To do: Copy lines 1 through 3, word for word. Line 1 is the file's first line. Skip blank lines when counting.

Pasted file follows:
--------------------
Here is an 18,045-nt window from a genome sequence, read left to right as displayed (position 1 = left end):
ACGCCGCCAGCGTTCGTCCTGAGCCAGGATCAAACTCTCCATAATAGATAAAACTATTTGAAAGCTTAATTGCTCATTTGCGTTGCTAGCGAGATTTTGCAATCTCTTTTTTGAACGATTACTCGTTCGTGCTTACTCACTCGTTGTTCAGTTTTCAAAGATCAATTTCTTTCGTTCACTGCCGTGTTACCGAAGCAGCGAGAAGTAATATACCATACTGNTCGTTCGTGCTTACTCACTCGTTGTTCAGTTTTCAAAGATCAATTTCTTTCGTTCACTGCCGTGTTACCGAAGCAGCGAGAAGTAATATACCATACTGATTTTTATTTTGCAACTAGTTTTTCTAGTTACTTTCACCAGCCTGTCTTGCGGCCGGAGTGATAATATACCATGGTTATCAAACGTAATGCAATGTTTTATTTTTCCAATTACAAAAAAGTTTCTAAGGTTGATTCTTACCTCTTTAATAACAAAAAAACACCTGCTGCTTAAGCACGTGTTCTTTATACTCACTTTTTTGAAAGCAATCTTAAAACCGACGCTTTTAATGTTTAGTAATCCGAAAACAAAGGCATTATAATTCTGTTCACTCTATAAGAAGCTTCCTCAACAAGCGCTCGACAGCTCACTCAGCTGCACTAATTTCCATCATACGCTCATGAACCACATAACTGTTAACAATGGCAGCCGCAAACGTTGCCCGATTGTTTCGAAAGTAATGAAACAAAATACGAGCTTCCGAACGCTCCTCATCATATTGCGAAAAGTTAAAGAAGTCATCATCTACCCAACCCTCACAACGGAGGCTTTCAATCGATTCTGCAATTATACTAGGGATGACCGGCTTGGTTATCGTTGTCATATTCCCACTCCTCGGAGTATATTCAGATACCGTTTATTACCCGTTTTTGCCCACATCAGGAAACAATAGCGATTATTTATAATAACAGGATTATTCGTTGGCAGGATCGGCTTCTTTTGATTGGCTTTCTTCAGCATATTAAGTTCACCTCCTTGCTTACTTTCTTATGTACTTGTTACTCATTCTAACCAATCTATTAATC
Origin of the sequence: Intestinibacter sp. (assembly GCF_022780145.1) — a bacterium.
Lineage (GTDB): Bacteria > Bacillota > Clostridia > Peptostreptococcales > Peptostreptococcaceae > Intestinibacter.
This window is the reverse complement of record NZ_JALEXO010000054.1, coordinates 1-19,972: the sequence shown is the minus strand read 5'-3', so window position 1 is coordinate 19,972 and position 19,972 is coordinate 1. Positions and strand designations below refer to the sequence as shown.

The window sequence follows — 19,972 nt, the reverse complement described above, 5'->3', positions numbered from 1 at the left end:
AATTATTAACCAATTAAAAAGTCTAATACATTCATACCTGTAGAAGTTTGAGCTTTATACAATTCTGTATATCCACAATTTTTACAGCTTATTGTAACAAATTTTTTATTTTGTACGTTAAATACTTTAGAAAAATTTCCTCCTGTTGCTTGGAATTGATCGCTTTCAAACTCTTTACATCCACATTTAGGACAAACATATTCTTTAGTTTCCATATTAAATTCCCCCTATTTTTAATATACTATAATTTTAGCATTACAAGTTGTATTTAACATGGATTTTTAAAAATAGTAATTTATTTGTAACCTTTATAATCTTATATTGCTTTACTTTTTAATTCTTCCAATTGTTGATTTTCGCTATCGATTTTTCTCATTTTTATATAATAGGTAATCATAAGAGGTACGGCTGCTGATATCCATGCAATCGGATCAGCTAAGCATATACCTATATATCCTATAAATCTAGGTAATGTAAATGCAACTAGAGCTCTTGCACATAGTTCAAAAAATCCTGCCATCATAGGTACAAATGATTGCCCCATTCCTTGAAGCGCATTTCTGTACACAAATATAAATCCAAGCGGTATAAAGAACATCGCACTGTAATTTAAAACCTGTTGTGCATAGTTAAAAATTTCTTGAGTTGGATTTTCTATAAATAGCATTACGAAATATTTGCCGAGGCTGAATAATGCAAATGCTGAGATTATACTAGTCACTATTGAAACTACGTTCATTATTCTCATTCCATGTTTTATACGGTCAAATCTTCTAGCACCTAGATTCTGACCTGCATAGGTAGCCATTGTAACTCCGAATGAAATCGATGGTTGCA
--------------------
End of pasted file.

Here is an 18,045-nt window from a genome sequence, read left to right as displayed (position 1 = left end):
ACGCCGCCAGCGTTCGTCCTGAGCCAGGATCAAACTCTCCATAATAGATAAAACTATTTGAAAGCTTAATTGCTCATTTGCGTTGCTAGCGAGATTTTGCAATCTCTTTTTTGAACGATTACTCGTTCGTGCTTACTCACTCGTTGTTCAGTTTTCAAAGATCAATTTCTTTCGTTCACTGCCGTGTTACCGAAGCAGCGAGAAGTAATATACCATACTGNTCGTTCGTGCTTACTCACTCGTTGTTCAGTTTTCAAAGATCAATTTCTTTCGTTCACTGCCGTGTTACCGAAGCAGCGAGAAGTAATATACCATACTGATTTTTATTTTGCAACTAGTTTTTCTAGTTACTTTCACCAGCCTGTCTTGCGGCCGGAGTGATAATATACCATGGTTATCAAACGTAATGCAATGTTTTATTTTTCCAATTACAAAAAAGTTTCTAAGGTTGATTCTTACCTCTTTAATAACAAAAAAACACCTGCTGCTTAAGCACGTGTTCTTTATACTCACTTTTTTGAAAGCAATCTTAAAACCGACGCTTTTAATGTTTAGTAATCCGAAAACAAAGGCATTATAATTCTGTTCACTCTATAAGAAGCTTCCTCAACAAGCGCTCGACAGCTCACTCAGCTGCACTAATTTCCATCATACGCTCATGAACCACATAACTGTTAACAATGGCAGCCGCAAACGTTGCCCGATTGTTTCGAAAGTAATGAAACAAAATACGAGCTTCCGAACGCTCCTCATCATATTGCGAAAAGTTAAAGAAGTCATCATCTACCCAACCCTCACAACGGAGGCTTTCAATCGATTCTGCAATTATACTAGGGATGACCGGCTTGGTTATCGTTGTCATATTCCCACTCCTCGGAGTATATTCAGATACCGTTTATTACCCGTTTTTGCCCACATCAGGAAACAATAGCGATTATTTATAATAACAGGATTATTCGTTGGCAGGATCGGCTTCTTTTGATTGGCTTTCTTCAGCATATTAAGTTCACCTCCTTGCTTACTTTCTTATGTACTTGTTACTCATTCTAACCAATCTATTAATC
Origin of the sequence: Intestinibacter sp. (assembly GCF_022780145.1) — a bacterium.